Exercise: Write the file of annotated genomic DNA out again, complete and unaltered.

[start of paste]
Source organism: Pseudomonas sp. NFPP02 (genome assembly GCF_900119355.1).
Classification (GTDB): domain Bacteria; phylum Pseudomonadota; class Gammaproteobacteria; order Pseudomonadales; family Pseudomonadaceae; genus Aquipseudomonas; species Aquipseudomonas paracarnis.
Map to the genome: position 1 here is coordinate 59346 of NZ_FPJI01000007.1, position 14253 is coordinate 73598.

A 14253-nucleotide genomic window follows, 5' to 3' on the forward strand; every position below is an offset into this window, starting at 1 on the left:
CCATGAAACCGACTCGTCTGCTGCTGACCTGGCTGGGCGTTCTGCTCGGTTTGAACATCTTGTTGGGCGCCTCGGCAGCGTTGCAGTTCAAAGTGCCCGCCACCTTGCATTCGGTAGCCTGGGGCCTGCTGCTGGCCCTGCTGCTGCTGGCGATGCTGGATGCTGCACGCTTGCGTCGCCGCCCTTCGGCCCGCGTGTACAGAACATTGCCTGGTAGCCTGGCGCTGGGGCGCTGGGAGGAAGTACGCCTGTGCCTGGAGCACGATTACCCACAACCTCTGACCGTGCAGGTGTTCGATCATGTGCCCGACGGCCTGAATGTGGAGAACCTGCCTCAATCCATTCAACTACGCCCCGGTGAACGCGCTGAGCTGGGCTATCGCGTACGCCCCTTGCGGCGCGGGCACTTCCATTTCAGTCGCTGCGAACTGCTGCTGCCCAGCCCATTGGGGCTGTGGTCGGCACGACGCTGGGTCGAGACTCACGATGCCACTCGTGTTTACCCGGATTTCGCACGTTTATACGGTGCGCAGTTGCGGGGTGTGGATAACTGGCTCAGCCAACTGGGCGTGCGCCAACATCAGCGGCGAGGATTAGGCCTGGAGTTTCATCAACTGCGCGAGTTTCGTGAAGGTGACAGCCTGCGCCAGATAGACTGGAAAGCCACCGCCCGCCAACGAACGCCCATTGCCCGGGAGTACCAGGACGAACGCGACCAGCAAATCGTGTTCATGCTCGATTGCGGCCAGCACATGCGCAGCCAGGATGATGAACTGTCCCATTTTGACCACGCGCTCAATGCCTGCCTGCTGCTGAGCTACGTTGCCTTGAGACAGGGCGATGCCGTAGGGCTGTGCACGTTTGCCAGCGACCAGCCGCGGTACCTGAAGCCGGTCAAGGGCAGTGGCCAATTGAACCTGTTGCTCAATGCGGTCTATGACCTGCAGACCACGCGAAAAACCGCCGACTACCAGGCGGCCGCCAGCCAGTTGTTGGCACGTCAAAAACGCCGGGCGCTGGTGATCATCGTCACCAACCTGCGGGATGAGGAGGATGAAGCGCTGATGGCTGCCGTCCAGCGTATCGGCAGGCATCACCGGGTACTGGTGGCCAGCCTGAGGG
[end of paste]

Source organism: Pseudomonas sp. NFPP02 (genome assembly GCF_900119355.1).
Classification (GTDB): domain Bacteria; phylum Pseudomonadota; class Gammaproteobacteria; order Pseudomonadales; family Pseudomonadaceae; genus Aquipseudomonas; species Aquipseudomonas paracarnis.
Map to the genome: position 1 here is coordinate 59346 of NZ_FPJI01000007.1, position 14253 is coordinate 73598.

A 14253-nucleotide genomic window follows, 5' to 3' on the forward strand; every position below is an offset into this window, starting at 1 on the left:
CCATGAAACCGACTCGTCTGCTGCTGACCTGGCTGGGCGTTCTGCTCGGTTTGAACATCTTGTTGGGCGCCTCGGCAGCGTTGCAGTTCAAAGTGCCCGCCACCTTGCATTCGGTAGCCTGGGGCCTGCTGCTGGCCCTGCTGCTGCTGGCGATGCTGGATGCTGCACGCTTGCGTCGCCGCCCTTCGGCCCGCGTGTACAGAACATTGCCTGGTAGCCTGGCGCTGGGGCGCTGGGAGGAAGTACGCCTGTGCCTGGAGCACGATTACCCACAACCTCTGACCGTGCAGGTGTTCGATCATGTGCCCGACGGCCTGAATGTGGAGAACCTGCCTCAATCCATTCAACTACGCCCCGGTGAACGCGCTGAGCTGGGCTATCGCGTACGCCCCTTGCGGCGCGGGCACTTCCATTTCAGTCGCTGCGAACTGCTGCTGCCCAGCCCATTGGGGCTGTGGTCGGCACGACGCTGGGTCGAGACTCACGATGCCACTCGTGTTTACCCGGATTTCGCACGTTTATACGGTGCGCAGTTGCGGGGTGTGGATAACTGGCTCAGCCAACTGGGCGTGCGCCAACATCAGCGGCGAGGATTAGGCCTGGAGTTTCATCAACTGCGCGAGTTTCGTGAAGGTGACAGCCTGCGCCAGATAGACTGGAAAGCCACCGCCCGCCAACGAACGCCCATTGCCCGGGAGTACCAGGACGAACGCGACCAGCAAATCGTGTTCATGCTCGATTGCGGCCAGCACATGCGCAGCCAGGATGATGAACTGTCCCATTTTGACCACGCGCTCAATGCCTGCCTGCTGCTGAGCTACGTTGCCTTGAGACAGGGCGATGCCGTAGGGCTGTGCACGTTTGCCAGCGACCAGCCGCGGTACCTGAAGCCGGTCAAGGGCAGTGGCCAATTGAACCTGTTGCTCAATGCGGTCTATGACCTGCAGACCACGCGAAAAACCGCCGACTACCAGGCGGCCGCCAGCCAGTTGTTGGCACGTCAAAAACGCCGGGCGCTGGTGATCATCGTCACCAACCTGCGGGATGAGGAGGATGAAGCGCTGATGGCTGCCGTCCAGCGTATCGGCAGGCATCACCGGGTACTGGTGGCCAGCCTGAGGG